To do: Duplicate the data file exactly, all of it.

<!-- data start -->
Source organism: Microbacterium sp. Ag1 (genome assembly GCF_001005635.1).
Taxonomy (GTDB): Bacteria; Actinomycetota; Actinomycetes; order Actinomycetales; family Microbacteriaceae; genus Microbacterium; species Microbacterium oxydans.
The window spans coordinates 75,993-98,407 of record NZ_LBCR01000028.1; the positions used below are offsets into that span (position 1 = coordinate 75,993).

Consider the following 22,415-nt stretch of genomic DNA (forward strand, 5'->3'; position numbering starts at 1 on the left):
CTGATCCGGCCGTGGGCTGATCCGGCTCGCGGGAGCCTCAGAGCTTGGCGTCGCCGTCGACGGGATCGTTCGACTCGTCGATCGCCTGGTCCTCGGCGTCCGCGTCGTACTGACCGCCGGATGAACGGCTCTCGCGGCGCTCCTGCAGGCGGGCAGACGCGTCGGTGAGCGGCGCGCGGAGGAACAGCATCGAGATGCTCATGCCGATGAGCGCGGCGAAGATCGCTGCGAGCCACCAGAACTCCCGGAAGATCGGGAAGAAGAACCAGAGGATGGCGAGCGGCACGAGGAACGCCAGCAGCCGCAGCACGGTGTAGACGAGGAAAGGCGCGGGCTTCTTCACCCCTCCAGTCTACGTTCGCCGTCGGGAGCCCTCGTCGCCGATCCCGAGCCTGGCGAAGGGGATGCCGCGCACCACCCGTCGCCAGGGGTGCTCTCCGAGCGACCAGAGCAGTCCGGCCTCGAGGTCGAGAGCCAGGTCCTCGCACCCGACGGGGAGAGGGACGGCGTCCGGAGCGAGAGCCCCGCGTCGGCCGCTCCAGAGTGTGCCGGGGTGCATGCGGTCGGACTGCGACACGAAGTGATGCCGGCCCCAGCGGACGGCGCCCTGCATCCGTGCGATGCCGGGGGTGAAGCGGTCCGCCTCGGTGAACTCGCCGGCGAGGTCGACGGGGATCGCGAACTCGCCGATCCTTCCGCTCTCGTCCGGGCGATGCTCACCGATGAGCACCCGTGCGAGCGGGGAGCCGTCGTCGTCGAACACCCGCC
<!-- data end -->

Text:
Source organism: Microbacterium sp. Ag1 (genome assembly GCF_001005635.1).
Taxonomy (GTDB): Bacteria; Actinomycetota; Actinomycetes; order Actinomycetales; family Microbacteriaceae; genus Microbacterium; species Microbacterium oxydans.
The window spans coordinates 75,993-98,407 of record NZ_LBCR01000028.1; the positions used below are offsets into that span (position 1 = coordinate 75,993).

Consider the following 22,415-nt stretch of genomic DNA (forward strand, 5'->3'; position numbering starts at 1 on the left):
CTGATCCGGCCGTGGGCTGATCCGGCTCGCGGGAGCCTCAGAGCTTGGCGTCGCCGTCGACGGGATCGTTCGACTCGTCGATCGCCTGGTCCTCGGCGTCCGCGTCGTACTGACCGCCGGATGAACGGCTCTCGCGGCGCTCCTGCAGGCGGGCAGACGCGTCGGTGAGCGGCGCGCGGAGGAACAGCATCGAGATGCTCATGCCGATGAGCGCGGCGAAGATCGCTGCGAGCCACCAGAACTCCCGGAAGATCGGGAAGAAGAACCAGAGGATGGCGAGCGGCACGAGGAACGCCAGCAGCCGCAGCACGGTGTAGACGAGGAAAGGCGCGGGCTTCTTCACCCCTCCAGTCTACGTTCGCCGTCGGGAGCCCTCGTCGCCGATCCCGAGCCTGGCGAAGGGGATGCCGCGCACCACCCGTCGCCAGGGGTGCTCTCCGAGCGACCAGAGCAGTCCGGCCTCGAGGTCGAGAGCCAGGTCCTCGCACCCGACGGGGAGAGGGACGGCGTCCGGAGCGAGAGCCCCGCGTCGGCCGCTCCAGAGTGTGCCGGGGTGCATGCGGTCGGACTGCGACACGAAGTGATGCCGGCCCCAGCGGACGGCGCCCTGCATCCGTGCGATGCCGGGGGTGAAGCGGTCCGCCTCGGTGAACTCGCCGGCGAGGTCGACGGGGATCGCGAACTCGCCGATCCTTCCGCTCTCGTCCGGGCGATGCTCACCGATGAGCACCCGTGCGAGCGGGGAGCCGTCGTCGTCGAACACCCGCC